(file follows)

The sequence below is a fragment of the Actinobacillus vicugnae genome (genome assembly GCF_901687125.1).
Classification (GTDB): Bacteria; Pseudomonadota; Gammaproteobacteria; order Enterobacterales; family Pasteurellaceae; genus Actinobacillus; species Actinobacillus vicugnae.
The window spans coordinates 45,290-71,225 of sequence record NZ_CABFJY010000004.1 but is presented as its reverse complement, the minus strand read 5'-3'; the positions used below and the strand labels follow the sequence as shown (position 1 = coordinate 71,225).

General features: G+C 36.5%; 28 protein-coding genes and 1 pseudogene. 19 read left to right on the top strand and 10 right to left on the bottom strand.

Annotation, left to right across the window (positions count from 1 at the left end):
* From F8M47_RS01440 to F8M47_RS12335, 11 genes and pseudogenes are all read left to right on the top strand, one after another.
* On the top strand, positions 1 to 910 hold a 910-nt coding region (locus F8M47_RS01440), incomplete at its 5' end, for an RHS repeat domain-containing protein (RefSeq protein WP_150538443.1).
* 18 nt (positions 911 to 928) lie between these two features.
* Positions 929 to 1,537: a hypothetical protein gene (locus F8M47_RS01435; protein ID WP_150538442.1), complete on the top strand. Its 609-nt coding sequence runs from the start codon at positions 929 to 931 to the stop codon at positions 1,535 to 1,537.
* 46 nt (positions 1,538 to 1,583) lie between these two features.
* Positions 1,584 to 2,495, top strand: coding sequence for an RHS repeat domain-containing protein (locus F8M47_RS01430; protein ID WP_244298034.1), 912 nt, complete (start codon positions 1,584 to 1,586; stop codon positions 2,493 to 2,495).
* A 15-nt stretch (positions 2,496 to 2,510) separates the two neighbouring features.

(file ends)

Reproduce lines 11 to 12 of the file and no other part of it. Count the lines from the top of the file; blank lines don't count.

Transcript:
* Positions 1,584 to 2,495, top strand: coding sequence for an RHS repeat domain-containing protein (locus F8M47_RS01430; protein ID WP_244298034.1), 912 nt, complete (start codon positions 1,584 to 1,586; stop codon positions 2,493 to 2,495).
* A 15-nt stretch (positions 2,496 to 2,510) separates the two neighbouring features.